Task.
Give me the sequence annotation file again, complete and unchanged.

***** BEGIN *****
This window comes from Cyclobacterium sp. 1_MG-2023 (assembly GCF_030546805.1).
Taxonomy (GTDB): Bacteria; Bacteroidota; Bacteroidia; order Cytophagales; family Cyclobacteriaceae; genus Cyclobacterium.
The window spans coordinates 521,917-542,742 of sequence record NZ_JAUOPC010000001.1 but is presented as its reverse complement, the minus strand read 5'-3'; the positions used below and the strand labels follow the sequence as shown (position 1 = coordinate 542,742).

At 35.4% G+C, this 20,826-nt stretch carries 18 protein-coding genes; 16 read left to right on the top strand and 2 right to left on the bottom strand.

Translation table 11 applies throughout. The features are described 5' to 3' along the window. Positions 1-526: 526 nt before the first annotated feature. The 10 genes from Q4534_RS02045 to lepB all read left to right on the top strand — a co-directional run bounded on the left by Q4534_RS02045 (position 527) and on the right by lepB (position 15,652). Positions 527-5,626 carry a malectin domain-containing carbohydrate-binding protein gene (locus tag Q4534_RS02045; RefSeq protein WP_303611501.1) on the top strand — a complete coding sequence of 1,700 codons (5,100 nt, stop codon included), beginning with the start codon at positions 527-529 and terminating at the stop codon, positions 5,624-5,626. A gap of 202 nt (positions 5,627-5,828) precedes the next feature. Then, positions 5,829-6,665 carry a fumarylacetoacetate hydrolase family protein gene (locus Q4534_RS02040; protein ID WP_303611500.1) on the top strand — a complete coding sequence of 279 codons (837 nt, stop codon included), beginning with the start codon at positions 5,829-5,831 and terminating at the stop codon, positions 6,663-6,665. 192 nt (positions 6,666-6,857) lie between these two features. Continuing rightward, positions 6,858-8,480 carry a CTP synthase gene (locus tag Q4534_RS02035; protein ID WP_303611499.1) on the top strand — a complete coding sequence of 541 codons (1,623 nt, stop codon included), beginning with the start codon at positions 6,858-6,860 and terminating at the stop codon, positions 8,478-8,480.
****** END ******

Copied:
This window comes from Cyclobacterium sp. 1_MG-2023 (assembly GCF_030546805.1).
Taxonomy (GTDB): Bacteria; Bacteroidota; Bacteroidia; order Cytophagales; family Cyclobacteriaceae; genus Cyclobacterium.
The window spans coordinates 521,917-542,742 of sequence record NZ_JAUOPC010000001.1 but is presented as its reverse complement, the minus strand read 5'-3'; the positions used below and the strand labels follow the sequence as shown (position 1 = coordinate 542,742).

At 35.4% G+C, this 20,826-nt stretch carries 18 protein-coding genes; 16 read left to right on the top strand and 2 right to left on the bottom strand.

Translation table 11 applies throughout. The features are described 5' to 3' along the window. Positions 1-526: 526 nt before the first annotated feature. The 10 genes from Q4534_RS02045 to lepB all read left to right on the top strand — a co-directional run bounded on the left by Q4534_RS02045 (position 527) and on the right by lepB (position 15,652). Positions 527-5,626 carry a malectin domain-containing carbohydrate-binding protein gene (locus tag Q4534_RS02045; RefSeq protein WP_303611501.1) on the top strand — a complete coding sequence of 1,700 codons (5,100 nt, stop codon included), beginning with the start codon at positions 527-529 and terminating at the stop codon, positions 5,624-5,626. A gap of 202 nt (positions 5,627-5,828) precedes the next feature. Then, positions 5,829-6,665 carry a fumarylacetoacetate hydrolase family protein gene (locus Q4534_RS02040; protein ID WP_303611500.1) on the top strand — a complete coding sequence of 279 codons (837 nt, stop codon included), beginning with the start codon at positions 5,829-5,831 and terminating at the stop codon, positions 6,663-6,665. 192 nt (positions 6,666-6,857) lie between these two features. Continuing rightward, positions 6,858-8,480 carry a CTP synthase gene (locus tag Q4534_RS02035; protein ID WP_303611499.1) on the top strand — a complete coding sequence of 541 codons (1,623 nt, stop codon included), beginning with the start codon at positions 6,858-6,860 and terminating at the stop codon, positions 8,478-8,480.